FORT WORTH (BP) — If Texas Baptist ministers who have felt distanced from a seminary they once called their own notice a change in its leaders’ “tone” and “tenor” — but not in the institution’s “lockstep” commitment to the Southern Baptist Convention’s doctrinal statement — then Adam Greenway will feel like he has made progress.
In February, trustees of Southwestern Baptist Theological Seminary elected Greenway as the school’s ninth president. He assumed the president’s office less than one year after the board cut all ties with former President Paige Patterson, who was accused of mishandling reports of sexual abuse and of using demeaning language toward women.
“I was fortunate to become the president of an institution filled with opportunities cleverly disguised as problems,” Greenway said.
Rather than focusing on difficult days in the seminary’s recent past, Greenway looks back to the vision of founder B.H. Carroll. He wants to connect to what he calls Southwestern Seminary’s tradition as “the big-tent seminary of the Southern Baptist Convention” and connect personally with “legacy servants” on the faculty who influenced generations of Texas Baptist ministers.
“As an alumnus, the first alumnus to serve as president here in the last quarter-century, I am deeply indebted to and deeply committed to the best of our history, heritage and legacy,” he said in an Oct. 10 interview.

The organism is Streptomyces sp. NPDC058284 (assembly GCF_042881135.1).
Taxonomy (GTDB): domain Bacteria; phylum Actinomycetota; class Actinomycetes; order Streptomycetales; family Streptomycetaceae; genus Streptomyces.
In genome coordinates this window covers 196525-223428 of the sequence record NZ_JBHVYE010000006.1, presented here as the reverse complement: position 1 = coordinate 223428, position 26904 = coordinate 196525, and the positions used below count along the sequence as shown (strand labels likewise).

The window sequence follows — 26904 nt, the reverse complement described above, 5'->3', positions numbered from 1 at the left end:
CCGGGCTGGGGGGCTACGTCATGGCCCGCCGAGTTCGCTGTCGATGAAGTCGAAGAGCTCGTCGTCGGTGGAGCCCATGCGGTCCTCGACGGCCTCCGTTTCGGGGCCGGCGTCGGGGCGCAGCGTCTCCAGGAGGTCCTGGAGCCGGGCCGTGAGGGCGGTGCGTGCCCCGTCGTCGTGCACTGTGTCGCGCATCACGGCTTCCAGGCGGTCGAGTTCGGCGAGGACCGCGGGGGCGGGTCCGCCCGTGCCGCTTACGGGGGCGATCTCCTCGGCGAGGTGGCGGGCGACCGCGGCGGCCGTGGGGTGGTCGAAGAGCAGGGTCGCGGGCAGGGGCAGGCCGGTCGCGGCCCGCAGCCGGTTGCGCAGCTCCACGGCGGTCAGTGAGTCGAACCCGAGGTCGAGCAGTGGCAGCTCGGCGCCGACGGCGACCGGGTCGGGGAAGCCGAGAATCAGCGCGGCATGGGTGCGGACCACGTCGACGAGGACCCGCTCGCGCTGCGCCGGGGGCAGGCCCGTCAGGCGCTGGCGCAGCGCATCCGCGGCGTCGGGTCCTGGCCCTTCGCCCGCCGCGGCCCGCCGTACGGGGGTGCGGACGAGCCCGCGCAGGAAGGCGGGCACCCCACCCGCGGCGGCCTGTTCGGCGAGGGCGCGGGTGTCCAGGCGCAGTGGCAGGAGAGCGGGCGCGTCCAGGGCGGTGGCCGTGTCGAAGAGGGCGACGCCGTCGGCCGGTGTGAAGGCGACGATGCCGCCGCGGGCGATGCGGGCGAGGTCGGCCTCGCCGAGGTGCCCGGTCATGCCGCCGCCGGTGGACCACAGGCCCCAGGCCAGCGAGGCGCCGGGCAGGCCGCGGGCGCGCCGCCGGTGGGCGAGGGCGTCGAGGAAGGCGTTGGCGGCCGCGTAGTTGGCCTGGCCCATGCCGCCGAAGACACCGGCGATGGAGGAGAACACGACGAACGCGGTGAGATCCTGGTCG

Greenway said he recognized “our seminary in more recent years in both perception and, to some extent, some reality has been identified with positions that were more narrow than the “Baptist Faith & Message,” the Southern Baptist confession of faith.
Four pegs of the ‘big tent’
Both in the news conference immediately after his election as president and in his first chapel sermon, he referred to a “big-tent” vision for Southwestern Seminary.
He envisions the tent as anchored by “four pegs” — a high view of Scripture, confessional fidelity, Christ’s Great Commission and cooperation.
Greenway affirmed the “Baptist Faith & Message” — most recently revised in 2000 — as a doctrinal guide for the seminary. The most recently adopted version of the confession limited the role of pastor to men. It also deleted a sentence from the 1963 version’s statement on Scripture: “The criterion by which the Bible is to be interpreted is Jesus Christ.”